When you want to run your hands over nature’s knotty membranes

And not the salty city metal bars

When you prefer the shade of an ancient tree

over the plaster of another man’s house

when you prefer the rain soaked dark earth

to the slippery slick concrete

when you search for solace in twisted tree roots.

So for you there is this:

water child carry

I love the idea of a water child, some small innocent nymph like creature with webbed toes and effervescent skin. My imagination is running circles around this one.

Water child carry me

to your hidden world

of whispering reeds

dancing to the silent  aqueous tune

water child carry our drenched thoughts

down deeper into your deep blue bath

But I think you mean the water a child carries, every day, on her back, her shoulders and sometimes on her head. The community of children who walk and fetch and carry water every evening from the broken pipe down the hill to the shack she calls a home.

For you there is this:

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Filed under pen and paper, Photography

The tale of my birthday cake

Funny story. Regular readers of 3limes might be familiar with the quintessential Uganda Cake story. It was a sober warning to many not to trust a cake that comes from the hands of a Ugandan Patisserie, no, far better to bake your own. Well as I mentioned just yesterday my sweet girls had made me a chocolate cheese cake, showed it to me at breakfast time and then we  spent most of the day in anticipation of the wonderful after school treat that was to come.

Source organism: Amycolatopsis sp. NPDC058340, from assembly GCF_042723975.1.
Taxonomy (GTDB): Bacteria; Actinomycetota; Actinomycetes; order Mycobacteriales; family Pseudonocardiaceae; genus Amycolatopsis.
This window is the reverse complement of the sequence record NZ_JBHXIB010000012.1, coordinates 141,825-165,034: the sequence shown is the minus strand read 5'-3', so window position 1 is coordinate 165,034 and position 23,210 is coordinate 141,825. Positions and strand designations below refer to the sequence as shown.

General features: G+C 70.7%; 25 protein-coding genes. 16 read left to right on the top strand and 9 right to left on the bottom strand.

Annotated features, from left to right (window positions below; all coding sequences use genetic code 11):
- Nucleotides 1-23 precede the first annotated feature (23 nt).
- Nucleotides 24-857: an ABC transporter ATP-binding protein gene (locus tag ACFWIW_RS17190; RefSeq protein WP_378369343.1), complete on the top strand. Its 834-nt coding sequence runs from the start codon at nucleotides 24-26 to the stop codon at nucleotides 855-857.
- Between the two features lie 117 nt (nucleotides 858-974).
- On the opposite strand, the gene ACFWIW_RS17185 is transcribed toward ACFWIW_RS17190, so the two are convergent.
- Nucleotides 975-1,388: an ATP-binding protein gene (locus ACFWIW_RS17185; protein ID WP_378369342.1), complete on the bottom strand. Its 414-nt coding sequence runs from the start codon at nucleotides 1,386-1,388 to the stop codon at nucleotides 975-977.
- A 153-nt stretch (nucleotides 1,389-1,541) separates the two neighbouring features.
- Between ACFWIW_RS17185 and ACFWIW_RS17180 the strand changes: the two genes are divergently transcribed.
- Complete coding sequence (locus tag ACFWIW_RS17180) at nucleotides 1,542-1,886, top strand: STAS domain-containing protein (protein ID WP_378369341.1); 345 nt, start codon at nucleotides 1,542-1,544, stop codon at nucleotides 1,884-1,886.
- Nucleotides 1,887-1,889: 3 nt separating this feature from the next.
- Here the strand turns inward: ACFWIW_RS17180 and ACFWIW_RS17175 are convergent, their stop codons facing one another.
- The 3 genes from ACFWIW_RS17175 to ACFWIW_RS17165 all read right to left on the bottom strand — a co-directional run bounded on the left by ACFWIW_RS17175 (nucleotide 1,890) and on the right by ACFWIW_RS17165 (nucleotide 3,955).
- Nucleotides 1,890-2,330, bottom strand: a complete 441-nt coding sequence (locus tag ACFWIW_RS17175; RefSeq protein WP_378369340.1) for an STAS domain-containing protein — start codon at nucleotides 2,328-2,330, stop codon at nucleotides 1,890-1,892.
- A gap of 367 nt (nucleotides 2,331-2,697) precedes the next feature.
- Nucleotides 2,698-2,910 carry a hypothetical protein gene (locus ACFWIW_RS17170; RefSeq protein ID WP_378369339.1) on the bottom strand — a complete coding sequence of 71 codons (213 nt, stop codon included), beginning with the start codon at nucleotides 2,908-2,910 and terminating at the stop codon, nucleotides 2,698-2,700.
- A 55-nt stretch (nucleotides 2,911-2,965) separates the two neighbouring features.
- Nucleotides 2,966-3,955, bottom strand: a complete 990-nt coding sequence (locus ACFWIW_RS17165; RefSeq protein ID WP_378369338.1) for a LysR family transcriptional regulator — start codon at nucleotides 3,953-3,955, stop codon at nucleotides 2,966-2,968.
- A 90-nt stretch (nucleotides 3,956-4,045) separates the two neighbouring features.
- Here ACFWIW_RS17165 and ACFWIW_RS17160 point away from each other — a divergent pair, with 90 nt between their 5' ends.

Princess carefully sliced three portions, placed them on plates and solemnly carried them to the dining room table. They looked at each other with shifty eyes, one of them shrugged; I think I heard a “shhh”.

Then we took a bite and the truth was out, the cat was out of the bag, the jig was up, the spell was broken.

“This tastes like onion.” I said, trying not to sound too surprised.

“The texture is lovely, the chocolate so smooth and yummy but after the first hit of cocoa on the tongue something is wrong.” I said, trying to sound intrigued.

Turns out there was quite a story behind the cake.

In order to make the cheese cake they had to ask Sarah our amazing beyond words house keeper to buy cream cheese for them while they were at school. Princess handed over her pocket money and off Sarah went, to four different shops (this is Kampala) on four different bodas and finally found some. Only the cream cheese she found was cream cheese with onions and chives. Sarah, not being familiar with chocolate cheesecake, let alone the hummingbird cafe Chocolate cheesecake, had no idea what cream cheese even was.

The girls immediately saw the problem but were too embarrassed to tell Sarah that she had erred in her choice of cream cheese, since she has gone to so much trouble. So they made it anyway. Two thirds regular cream cheese (that we already had in the fridge) and one third onion and chives.

And let me tell you: chocolate might go well with chilli, orange, or even rosemary, so I hear, but it does not marry well with the sharp sour taste of onion.

We need to wait until Sarah takes her day off on Saturday before we can toss it in the bin.

Handsome Husband laughed. “Looks like you got Ugandan Birthday Cake too!’

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Filed under Family Stuff, Might be funny